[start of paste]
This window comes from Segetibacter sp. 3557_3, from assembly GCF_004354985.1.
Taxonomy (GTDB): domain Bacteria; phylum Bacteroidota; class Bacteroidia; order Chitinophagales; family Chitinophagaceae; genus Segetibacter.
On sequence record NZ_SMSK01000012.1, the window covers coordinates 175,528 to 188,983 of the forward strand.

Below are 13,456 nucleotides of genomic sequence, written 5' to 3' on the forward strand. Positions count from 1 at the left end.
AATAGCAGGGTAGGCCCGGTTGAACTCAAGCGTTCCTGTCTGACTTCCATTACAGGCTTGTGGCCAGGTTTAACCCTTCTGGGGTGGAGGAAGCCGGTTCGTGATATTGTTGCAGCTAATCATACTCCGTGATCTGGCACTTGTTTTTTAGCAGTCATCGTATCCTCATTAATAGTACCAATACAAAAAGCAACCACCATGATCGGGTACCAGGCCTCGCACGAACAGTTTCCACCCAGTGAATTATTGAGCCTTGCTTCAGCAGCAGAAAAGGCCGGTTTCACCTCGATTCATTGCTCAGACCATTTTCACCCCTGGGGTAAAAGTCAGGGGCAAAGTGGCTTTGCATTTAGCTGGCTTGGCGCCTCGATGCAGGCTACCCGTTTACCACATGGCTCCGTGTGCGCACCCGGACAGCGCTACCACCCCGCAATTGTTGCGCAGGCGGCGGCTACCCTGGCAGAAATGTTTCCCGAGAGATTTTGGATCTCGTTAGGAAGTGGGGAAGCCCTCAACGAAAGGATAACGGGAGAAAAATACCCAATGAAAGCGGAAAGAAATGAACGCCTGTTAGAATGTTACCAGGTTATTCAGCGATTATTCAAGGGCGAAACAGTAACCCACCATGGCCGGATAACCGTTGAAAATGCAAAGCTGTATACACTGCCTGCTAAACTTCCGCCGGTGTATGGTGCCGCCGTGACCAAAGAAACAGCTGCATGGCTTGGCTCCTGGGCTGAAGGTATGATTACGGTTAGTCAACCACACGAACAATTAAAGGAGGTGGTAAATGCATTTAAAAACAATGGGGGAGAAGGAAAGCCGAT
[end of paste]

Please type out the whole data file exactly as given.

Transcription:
This window comes from Segetibacter sp. 3557_3, from assembly GCF_004354985.1.
Taxonomy (GTDB): domain Bacteria; phylum Bacteroidota; class Bacteroidia; order Chitinophagales; family Chitinophagaceae; genus Segetibacter.
On sequence record NZ_SMSK01000012.1, the window covers coordinates 175,528 to 188,983 of the forward strand.

Below are 13,456 nucleotides of genomic sequence, written 5' to 3' on the forward strand. Positions count from 1 at the left end.
AATAGCAGGGTAGGCCCGGTTGAACTCAAGCGTTCCTGTCTGACTTCCATTACAGGCTTGTGGCCAGGTTTAACCCTTCTGGGGTGGAGGAAGCCGGTTCGTGATATTGTTGCAGCTAATCATACTCCGTGATCTGGCACTTGTTTTTTAGCAGTCATCGTATCCTCATTAATAGTACCAATACAAAAAGCAACCACCATGATCGGGTACCAGGCCTCGCACGAACAGTTTCCACCCAGTGAATTATTGAGCCTTGCTTCAGCAGCAGAAAAGGCCGGTTTCACCTCGATTCATTGCTCAGACCATTTTCACCCCTGGGGTAAAAGTCAGGGGCAAAGTGGCTTTGCATTTAGCTGGCTTGGCGCCTCGATGCAGGCTACCCGTTTACCACATGGCTCCGTGTGCGCACCCGGACAGCGCTACCACCCCGCAATTGTTGCGCAGGCGGCGGCTACCCTGGCAGAAATGTTTCCCGAGAGATTTTGGATCTCGTTAGGAAGTGGGGAAGCCCTCAACGAAAGGATAACGGGAGAAAAATACCCAATGAAAGCGGAAAGAAATGAACGCCTGTTAGAATGTTACCAGGTTATTCAGCGATTATTCAAGGGCGAAACAGTAACCCACCATGGCCGGATAACCGTTGAAAATGCAAAGCTGTATACACTGCCTGCTAAACTTCCGCCGGTGTATGGTGCCGCCGTGACCAAAGAAACAGCTGCATGGCTTGGCTCCTGGGCTGAAGGTATGATTACGGTTAGTCAACCACACGAACAATTAAAGGAGGTGGTAAATGCATTTAAAAACAATGGGGGAGAAGGAAAGCCGAT